The proposed amendments to the factoring law, which seek to widen the participation of financiers in factoring business, relax restrictive provisions and empower the central bank to bolster norms for better oversight of the $6-billion market, could be taken up for approval in the Lok Sabha on Tuesday.
Finance minister Nirmala Sitharaman was earlier scheduled to move the Factoring Regulation (Amendment) Bill, 2020, for clearance by the Lok Sabha on Monday. But the lower House was adjourned early on Monday, as its proceedings were frequently disrupted by Opposition parties.
The new Bill seeks to allow all non-banking financial companies (NBFCs), instead of a select few, to engage in factoring business – a move that could help improve the cash flow to Covid-hit micro, small and medium businesses (MSMEs).
Factoring is essentially a transaction where an entity (like MSME) sells its receivables (dues from a customer) to a third party (a ‘factor’ like a bank or NBFC) for immediate funds. It often helps a firm satiate its immediate working capital requirement.
Under the extant law, to engage in regular factoring business, an NBFC’s financial assets in the factoring business and income from it should both be more than 50% of its gross assets and net income or greater than a threshold, as notified by the Reserve Bank of India (RBI). The new Bill removes this threshold, making it easier for NBFCs to engage in factoring business. Many MSMEs, whose payments against supplies are stuck, participate in the factoring business with receivables.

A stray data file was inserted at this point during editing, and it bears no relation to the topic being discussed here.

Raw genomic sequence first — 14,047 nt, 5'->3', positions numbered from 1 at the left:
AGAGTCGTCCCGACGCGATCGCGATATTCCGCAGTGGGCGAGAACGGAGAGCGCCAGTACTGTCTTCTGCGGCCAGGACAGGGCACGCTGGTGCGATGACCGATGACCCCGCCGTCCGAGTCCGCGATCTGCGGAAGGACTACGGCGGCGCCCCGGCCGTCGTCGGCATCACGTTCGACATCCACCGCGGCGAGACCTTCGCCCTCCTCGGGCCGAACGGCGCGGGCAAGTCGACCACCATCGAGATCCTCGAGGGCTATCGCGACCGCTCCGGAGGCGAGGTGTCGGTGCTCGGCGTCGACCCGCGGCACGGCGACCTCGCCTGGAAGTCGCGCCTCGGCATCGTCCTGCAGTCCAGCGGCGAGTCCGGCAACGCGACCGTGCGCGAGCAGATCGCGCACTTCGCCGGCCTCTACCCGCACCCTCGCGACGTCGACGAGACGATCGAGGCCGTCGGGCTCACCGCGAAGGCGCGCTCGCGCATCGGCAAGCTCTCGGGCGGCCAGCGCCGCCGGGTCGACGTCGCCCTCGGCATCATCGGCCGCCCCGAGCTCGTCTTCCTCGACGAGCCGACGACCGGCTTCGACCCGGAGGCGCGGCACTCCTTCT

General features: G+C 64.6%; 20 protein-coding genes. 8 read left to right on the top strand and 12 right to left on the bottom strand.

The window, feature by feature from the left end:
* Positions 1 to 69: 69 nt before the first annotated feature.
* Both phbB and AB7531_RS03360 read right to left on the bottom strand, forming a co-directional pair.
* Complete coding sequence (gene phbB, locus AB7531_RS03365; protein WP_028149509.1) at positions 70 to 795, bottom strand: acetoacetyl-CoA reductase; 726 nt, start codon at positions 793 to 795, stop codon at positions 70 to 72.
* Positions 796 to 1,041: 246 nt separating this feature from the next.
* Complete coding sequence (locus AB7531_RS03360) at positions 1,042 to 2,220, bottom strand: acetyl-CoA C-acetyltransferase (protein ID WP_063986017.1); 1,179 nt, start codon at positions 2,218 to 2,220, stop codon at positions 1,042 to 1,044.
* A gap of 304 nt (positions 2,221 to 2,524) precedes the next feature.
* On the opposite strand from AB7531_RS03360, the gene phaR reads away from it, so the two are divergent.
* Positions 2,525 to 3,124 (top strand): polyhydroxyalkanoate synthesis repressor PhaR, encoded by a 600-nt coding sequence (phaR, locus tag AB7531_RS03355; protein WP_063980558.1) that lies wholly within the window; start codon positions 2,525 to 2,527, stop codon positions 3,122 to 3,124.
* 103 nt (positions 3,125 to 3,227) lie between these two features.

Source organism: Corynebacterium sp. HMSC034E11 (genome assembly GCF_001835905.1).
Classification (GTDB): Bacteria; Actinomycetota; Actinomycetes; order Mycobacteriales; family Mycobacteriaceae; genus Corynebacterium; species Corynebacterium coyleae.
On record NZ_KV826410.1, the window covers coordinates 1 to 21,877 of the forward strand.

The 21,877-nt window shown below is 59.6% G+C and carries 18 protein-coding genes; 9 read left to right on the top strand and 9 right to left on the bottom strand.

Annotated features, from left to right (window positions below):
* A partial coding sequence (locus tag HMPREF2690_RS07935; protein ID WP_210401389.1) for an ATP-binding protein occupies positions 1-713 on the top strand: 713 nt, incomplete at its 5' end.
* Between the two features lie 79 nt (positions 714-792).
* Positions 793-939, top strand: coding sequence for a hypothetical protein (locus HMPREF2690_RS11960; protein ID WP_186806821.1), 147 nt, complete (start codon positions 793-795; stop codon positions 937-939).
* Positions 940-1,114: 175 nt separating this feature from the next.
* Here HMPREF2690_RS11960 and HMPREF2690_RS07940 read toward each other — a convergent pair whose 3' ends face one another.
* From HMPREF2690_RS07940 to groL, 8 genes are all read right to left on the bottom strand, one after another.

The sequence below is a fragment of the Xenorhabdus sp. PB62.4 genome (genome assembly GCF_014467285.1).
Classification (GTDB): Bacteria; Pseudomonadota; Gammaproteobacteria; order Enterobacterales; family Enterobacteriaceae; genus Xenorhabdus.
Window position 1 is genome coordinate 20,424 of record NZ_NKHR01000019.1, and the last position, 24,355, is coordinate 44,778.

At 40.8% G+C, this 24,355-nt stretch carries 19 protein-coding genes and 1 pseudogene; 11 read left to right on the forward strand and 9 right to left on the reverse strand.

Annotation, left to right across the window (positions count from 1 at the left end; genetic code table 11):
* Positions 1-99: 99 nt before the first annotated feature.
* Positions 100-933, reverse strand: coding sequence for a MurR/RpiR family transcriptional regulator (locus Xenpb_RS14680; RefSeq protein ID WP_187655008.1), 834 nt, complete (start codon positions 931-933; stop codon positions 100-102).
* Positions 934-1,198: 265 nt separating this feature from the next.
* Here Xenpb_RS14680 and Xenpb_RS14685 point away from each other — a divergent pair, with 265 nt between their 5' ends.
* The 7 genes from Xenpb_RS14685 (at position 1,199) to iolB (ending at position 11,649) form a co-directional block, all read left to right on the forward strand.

Despite growth in recent years, the factoring market accounts for only 0.2% of India’s GDP, way behind comparable developing economies such as Brazil (4.1%) and China (3.2%), according to a report of the parliamentary standing committee on finance, which reviewed the Bill and endorsed the amendments.
Mature factoring markets, more specifically Europe, continue to dominate the factoring market, accounting for 68% of global factoring. The factoring market worldwide is projected to reach $9.2 trillion by 2025.
In India, the factoring credit makes up for only 2.6% of total formal MSME loans in India, way below 11.2% in China. Moreover, only 10% of the total receivable market is currently covered under formal bill discounting mechanism, while the rest under conventional cash, credit/overdraft arrangements with banks. As one of the principal instruments of working capital and trade finance, bill discounting and factoring remains underutilised.
The factoring Bill will empower the RBI to make regulations in respect of matters relating to the manner of granting certificate of registration, filing of particulars of transactions with the Central Registry on behalf of factors; and any other matter that is required to be specified by regulations.
It also seeks to amend the definitions of “assignment”, “factoring business” and “receivables”, to bring them in sync with international definitions and also to insert a new definition of “Trade Receivables Discounting System”.
The Factoring Regulation (Amendment) Bill, 2020, was introduced in the Lok Sabha by finance minister Nirmala Sitharaman on September 14 last year. Later that month, the Lok Sabha speaker referred the Bill to the Parliamentary standing committee for examination.
The panel, in its report submitted in February, stressed the need for the RBI to build sufficient regulatory resources to ensure effective supervision of factoring activities now that a large number of players may take part in such businesses with the implementation of the new norms.
Factoring activities in India include invoice discounting, recourse and non-recourse factoring, collections and reverse factoring. However, international factoring includes a much wider spectrum of activities like export factoring, import factoring, export invoice discounting and reverse factoring.